- Level 5
- Square Enix
- Nintendo Distributor South Africa
- Nintendo Distributor South Africa
- Single Player
- Nintendo 3DS
So we’re a little bit into the new year and while there is indeed a lot for us to look forward to, it’s always worthwhile taking a look back. In gaming we usually get to do this with our backlogs but sometimes we get to revisit some classics with re-releases and remasters. For the 3DS we get to return to the PS2 classic, Dragon Quest VIII, and while JRPGs don’t always get the pleasure of standing the test of time, this release will pleasantly surprise both new and returning players.
Let’s be real for a second, while we may love some older games sometimes they just don’t stand the test of time gameplay wise. Stories and art, those can be timeless but sometimes gameplay conventions just don’t stand the test of the time. Classic JRPGs often fall victim to this but we often find a way to nostalgia-goggle our way out of this. Once these games come to different platforms however things get a little tricky but fortunately Dragon Quest VIII on the 3DS has a way of overcoming this. Even if the core game is still very much the same, the move to 3DS has mode a few quality of life adjustments that make the return to the classic Dragon Quest a more than pleasant affair.
It might not seem like much but being able to speed up battles can make a world of difference. Suddenly time-consuming, dragged out animations go by in a blink of an eye, leaving the player spend more time issuing commands than watching battles. This change is a welcome addition to the already solid gameplay of Dragon Quest VIII and helps the aged title keep up with more modern games. Those of you who have experience with the Dragon Quest series will know what to expect from VIII and those who do not should be prepared to experience some dated RPG systems that, while complex at first, become quite straightforward as the player progresses through the title. It’s all still the same gameplay one has come to expect from the series, with a couple of niceties to make the journey a little more enjoyable to experience.
Dragon Quest VIII is once again a more traditional JRP story but, unlike VII before it, does a far better job of getting the player involved in the story. From the get-go, the player is introduced to a host of interesting and entertaining characters that provide some intense moments as well as a little humour when needed. The story of Dragon Quest VIII definitely delivers an enjoyable journey filled with more than a couple of memorable moments.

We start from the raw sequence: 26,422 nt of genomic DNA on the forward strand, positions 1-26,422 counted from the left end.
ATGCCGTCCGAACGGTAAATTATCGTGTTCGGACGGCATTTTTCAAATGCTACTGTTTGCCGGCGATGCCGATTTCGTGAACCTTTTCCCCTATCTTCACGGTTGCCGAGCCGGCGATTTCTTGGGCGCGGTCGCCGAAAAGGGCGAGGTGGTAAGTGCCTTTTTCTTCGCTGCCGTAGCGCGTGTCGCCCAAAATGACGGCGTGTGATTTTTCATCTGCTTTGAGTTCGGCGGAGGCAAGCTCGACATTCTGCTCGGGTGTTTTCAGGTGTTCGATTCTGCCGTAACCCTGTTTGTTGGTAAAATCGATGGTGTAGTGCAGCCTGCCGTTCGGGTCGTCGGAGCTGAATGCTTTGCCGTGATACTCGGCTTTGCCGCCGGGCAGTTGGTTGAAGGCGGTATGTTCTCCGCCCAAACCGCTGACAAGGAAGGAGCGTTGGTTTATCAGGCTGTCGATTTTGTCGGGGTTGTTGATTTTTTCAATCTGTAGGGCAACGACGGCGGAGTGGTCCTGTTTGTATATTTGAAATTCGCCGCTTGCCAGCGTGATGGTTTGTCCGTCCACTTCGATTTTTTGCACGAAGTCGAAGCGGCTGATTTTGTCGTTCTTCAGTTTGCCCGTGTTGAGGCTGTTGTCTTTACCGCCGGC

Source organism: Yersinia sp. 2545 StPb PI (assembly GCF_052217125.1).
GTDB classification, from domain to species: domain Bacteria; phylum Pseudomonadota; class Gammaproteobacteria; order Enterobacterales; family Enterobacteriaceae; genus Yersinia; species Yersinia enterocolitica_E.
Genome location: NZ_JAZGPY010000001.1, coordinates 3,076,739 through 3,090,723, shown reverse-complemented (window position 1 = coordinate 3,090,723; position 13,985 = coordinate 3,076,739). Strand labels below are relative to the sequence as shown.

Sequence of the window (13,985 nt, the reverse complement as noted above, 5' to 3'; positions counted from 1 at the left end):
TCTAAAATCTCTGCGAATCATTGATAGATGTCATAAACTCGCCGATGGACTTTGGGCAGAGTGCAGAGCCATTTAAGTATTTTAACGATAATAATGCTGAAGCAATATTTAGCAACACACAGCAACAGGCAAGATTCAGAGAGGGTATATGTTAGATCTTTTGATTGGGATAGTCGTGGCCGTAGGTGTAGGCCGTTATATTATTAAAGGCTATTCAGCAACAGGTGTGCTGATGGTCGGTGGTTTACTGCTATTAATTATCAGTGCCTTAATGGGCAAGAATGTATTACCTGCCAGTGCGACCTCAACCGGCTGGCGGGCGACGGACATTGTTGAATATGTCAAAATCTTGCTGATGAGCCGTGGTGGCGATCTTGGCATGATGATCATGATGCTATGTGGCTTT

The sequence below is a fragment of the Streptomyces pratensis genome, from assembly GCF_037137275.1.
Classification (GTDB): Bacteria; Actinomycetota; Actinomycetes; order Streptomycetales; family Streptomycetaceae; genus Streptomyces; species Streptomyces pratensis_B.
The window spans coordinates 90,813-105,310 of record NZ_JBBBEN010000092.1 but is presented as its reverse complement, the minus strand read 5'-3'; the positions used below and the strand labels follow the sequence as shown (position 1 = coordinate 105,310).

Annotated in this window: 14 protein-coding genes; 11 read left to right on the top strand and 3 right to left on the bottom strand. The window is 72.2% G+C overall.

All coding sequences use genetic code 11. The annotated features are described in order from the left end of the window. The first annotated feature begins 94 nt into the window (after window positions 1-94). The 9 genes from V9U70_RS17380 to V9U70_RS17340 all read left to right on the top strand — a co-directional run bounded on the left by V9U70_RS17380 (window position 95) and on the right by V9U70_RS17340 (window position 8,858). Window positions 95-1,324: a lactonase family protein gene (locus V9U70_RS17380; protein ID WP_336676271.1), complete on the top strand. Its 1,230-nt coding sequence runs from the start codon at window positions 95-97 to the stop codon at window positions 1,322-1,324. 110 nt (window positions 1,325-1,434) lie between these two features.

Something that bothered me about Dragon Quest VII was how slow the game was to start, with nothing of interest really happening for quite a few hours when you start the game. Fortunately Dragon Quest VIII starts off quite strong and while there may be calmer segments to the game, they are still at least quite memorable and don’t feel like they drag out the game. Dragon Quest VIII is quite a lengthy game but since its story is well written and executed in doesn’t feel like it overstays its welcome.
On top of being an interesting and enjoyable game to play, Dragon Quest VIII is also relatively pretty to look at. The art style of the Dragon Quest series is timeless and iconic, being able to stand the test of time and still remain a pleasure to witness. The Journey of the Cursed King is not presented in the way one would expect it to be. While most JRPGs have dark and gloomy visuals, Dragon Quest VIII’s world is filled with bright colours that give the game a very welcoming theme, even if it is still able to be serious when it needs to be.
Dragon Quest VIII: Journey of the Cursed King is the return of a classic and beloved game that can easily find itself in any 3DS owner’s library. This game will provide players with hours upon hours of entertainment that deserve to be appreciated. Returning fans and new players alike will enjoy Dragon Quest VIII on the 3DS and everything the classic title has to offer.
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